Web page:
Puppies are highly sensitive and frail creatures who demand oodles of attention during their first few months of life. You may start to notice some off-behaviors every now and then, especially if they’re still getting adjusted to their new surroundings.
One common behavior that has concerned dog owners worldwide is fast breathing in puppies. If you’ve noticed your puppy breathing fast, here are some things you should be aware of.
What Is Considered Fast Breathing?
It’s tricky to say what constitutes a puppy breathing fast. By human standards, all dogs breathe rapidly. A normal adult takes anywhere between 12 to 16 breaths per minute. Dogs, on the other hand, take from 10 to 30 breaths per minute. And in puppies, it goes up to 40 breaths per minute.
It’s fair to say, dogs breathe fast when you compare them to humans but that’s natural for them. However, anywhere north of 40 breaths per minute is a good reason to be concerned when it comes to puppies.
Why Is My Puppy Breathing Fast?
The most obvious reason for a puppy breathing fast is after it’s been running around, jumping and skipping for an hour, and is just catching its breath. Their bodies are small, so sometimes it’s hard to notice. But if you get up close after their playtime, you’ll see that your puppy is panting.
If breathing fast ever starts out of nowhere, it’s nothing to be alarmed about. However, you should examine them closely to find out what’s going on. It’s also wise to know certain scenarios that may be causing this change in breathing pace and distinguish which ones require immediate attention.
Is It Normal? When Should I Be Concerned?
By now you’re probably wondering, is breathing fast a normal thing for puppies? And when you should be worried. The good news is that puppies breathe rapidly all the time, especially when they’re active and sometimes even in their sleep. They’re young and growing very quickly, so they require more food and tend to breathe harder.
When your puppy is playing or is excited, it’s normal for them to start breathing faster. They may also be breathing fast because of nervousness, either from being in strange and new surroundings or from being handled by a stranger.
These patterns mimic human behavioral tendencies under high pressure or high energy situations and accentuate the connection humans and dogs share as mammals. When you should be concerned is when their breathing exceeds 40 breaths per minute, as mentioned earlier.
Puppies, Breathing, and Stress
You’ve brought home a new puppy to shower it with affection, nurture it, share your joys, and treat it as a member of the family. But puppies do not understand this. They have no concept of adoption, so you have to think about it from their perception.
Why A Puppy Might Be Experiencing Stress
To a puppy, you’ve just separated it from its mother, uprooted it from the environment it was used to, and brought it to a bizarre new place. Plus, you’re not a dog.
All of these rapid and drastic changes can take their toll on a puppy’s mind, even though they’re the most sociable animals in the world to humans. Puppies can get frightened by all this and start panting.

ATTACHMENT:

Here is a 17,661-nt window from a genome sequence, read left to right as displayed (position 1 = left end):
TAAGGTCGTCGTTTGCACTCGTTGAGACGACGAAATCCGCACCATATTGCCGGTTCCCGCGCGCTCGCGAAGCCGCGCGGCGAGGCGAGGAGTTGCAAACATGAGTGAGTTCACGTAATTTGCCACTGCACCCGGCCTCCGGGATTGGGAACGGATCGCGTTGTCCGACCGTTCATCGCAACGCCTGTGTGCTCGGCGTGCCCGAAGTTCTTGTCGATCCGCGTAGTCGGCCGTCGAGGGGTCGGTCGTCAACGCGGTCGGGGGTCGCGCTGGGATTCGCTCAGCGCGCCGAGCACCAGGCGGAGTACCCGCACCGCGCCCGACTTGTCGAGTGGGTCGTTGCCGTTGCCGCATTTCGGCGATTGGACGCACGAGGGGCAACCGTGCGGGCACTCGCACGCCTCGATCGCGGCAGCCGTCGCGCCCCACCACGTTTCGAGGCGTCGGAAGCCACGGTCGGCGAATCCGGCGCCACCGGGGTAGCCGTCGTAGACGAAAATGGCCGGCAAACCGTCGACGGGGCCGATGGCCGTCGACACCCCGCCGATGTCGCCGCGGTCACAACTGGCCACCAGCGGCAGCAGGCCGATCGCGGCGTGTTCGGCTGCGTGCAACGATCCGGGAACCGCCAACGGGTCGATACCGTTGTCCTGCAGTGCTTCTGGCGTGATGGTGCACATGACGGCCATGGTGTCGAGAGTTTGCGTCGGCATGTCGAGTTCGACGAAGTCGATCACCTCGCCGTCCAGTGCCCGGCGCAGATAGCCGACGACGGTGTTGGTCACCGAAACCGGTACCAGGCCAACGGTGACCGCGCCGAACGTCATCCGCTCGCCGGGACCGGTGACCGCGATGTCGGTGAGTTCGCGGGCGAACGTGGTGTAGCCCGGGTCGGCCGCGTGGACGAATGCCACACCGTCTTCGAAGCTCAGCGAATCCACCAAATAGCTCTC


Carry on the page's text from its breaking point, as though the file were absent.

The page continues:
Fortunately, from a medical standpoint, this situation is no cause for alarm. But you need to be very gentle and careful with them during this phase. Once they start getting used to you and see you as their parent, they’ll start getting nervous and pant whenever you leave them alone.
Dogs are very sensitive and a force of companionship; they just have a hard time dealing with separation from their caregiver.
What Should I Do?
In the event you notice your puppy breathing faster than 40 breaths a minute, here are some additional signs you need to check for:
#1. Is your puppy more tired than normal?
#2. Is your puppy sniffling, developing nasal discharge, or coughing?
#3. Is your puppy not eating well?
#4. Is your puppy prying its mouth as far open as possible to catch breaths?
#5. Are your puppy’s gums getting blue?
If your puppy is exhibiting any of these behaviors, you should take it to the veterinarian as soon as possible for a professional diagnosis. It may be a case of one of the following:
#1. Upper Respiratory Infection
#5. Narrow Trachea
#5. Congenital Heart Conditions
#6. Exposure to Toxins
#7. Pulmonary Edema
#8. Objects stuck in their throats.
FAQ: Do Puppies Breathe Fast When They sleep?
Yes, sometimes puppies breathe fast even when they’re asleep. This is also common for dogs. It’s nothing to be concerned about. Usually, this happens as a response to dreams they might be having, and yes, they dream too.
Dogs also experience emotions like joy, excitement, or fear in their dreams. And like humans, their bodies sometimes also play these out by sleep barking, moving about, or rapid breathing.
A Few Parting Words
A puppy breathing fast is normal, just look out for if it is breathing anywhere above 40 breaths per minute. Especially, if your puppy hasn’t just exercised or isn’t visibly nervous.